My guy had ulcers quite bad and it actually took about 6 weeks to have them fully heal (thats after week 4 where we did another scoping to make sure that they were healing). Then afterwards I had to keep an eye on him for any kind of stressors where I may need to give him a lower dosage of gastrogard over a few days. I could tell by him leaving a bunch of hay. It probably took a good 6 months to a year for his body to "normalize". For example, I couldn't take him out for a trail ride last year without having to give him gastrogard a few days before, during and afterwards cause he would go off his hay. This year he has been handeling the trail rides quite well.

    Good luck with the treatment!



  10. #10
    Join Date
    May. 21, 2009
    Location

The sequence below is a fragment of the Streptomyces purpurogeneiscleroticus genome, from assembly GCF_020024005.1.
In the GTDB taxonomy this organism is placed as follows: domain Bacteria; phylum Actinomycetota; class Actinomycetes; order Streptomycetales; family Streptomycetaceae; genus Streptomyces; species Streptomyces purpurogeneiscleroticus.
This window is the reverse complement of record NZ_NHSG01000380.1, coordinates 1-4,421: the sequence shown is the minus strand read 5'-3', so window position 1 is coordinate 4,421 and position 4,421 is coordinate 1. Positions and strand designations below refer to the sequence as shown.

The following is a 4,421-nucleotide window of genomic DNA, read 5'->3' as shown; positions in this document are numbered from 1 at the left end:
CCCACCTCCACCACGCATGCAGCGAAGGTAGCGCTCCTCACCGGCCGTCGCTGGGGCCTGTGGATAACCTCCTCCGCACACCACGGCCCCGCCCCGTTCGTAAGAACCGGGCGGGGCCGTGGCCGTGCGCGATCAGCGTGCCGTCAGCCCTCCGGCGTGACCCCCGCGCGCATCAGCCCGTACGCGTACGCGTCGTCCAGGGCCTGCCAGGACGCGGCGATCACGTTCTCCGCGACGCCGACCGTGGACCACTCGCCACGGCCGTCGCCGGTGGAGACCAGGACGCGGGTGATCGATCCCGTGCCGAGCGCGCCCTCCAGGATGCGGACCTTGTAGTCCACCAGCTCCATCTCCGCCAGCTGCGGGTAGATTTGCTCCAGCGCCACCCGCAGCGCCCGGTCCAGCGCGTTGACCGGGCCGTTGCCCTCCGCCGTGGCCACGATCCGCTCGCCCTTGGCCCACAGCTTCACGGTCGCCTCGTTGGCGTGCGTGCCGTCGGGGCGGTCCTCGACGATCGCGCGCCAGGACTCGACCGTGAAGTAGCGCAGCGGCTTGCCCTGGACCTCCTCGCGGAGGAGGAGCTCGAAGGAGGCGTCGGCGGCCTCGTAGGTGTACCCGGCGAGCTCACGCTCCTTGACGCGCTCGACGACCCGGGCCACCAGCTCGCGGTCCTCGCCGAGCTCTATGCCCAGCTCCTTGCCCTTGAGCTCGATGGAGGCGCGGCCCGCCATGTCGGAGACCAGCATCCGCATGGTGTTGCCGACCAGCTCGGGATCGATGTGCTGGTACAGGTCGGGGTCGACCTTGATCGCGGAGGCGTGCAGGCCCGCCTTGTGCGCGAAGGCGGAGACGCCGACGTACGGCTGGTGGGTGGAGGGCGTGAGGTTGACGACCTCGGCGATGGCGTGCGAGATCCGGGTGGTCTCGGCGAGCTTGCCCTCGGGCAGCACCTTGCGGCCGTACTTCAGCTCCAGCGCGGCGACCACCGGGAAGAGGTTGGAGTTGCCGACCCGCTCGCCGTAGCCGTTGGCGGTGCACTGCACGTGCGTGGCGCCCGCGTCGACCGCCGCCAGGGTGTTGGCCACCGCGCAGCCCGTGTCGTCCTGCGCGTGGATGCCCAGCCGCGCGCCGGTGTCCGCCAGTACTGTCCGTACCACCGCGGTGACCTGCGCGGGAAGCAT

Apex, NC
    Posts
    682

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    Quote Originally Posted by Seal Harbor View Post
    1 full tube of Ulcer Gard is the same strength/stuff as 1 full tube of GastroGard. They are marked differently on the plunger, GG is by weight UG has quarter doses. Use one full tube of UG (no prescription needed) every day for a week to 10 days. I'm guessing your horse weighs about 1200 or more pounds. See if there is a difference in his behavior. If there is you will want to do the full 28 day treatment.
    If you go the UG/GG route, you really do need to use it for more than a couple of days to see if there is improvement. Seal Harbor is right in the week to 10 days route first. Yes it is pricey, but well worth the $$ spent if you see improvement.



  11. #11
    Join Date
    Oct. 1, 2003
    Location
    Nonsuch House
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    I agree, in a couple of days you will see a difference and things get better after that with continued dosage.

    I almost lost my mare to ulcers and the treatment was a miracle.
    RIP Kelly 1977-2007 "Wither thou goest, so shall I"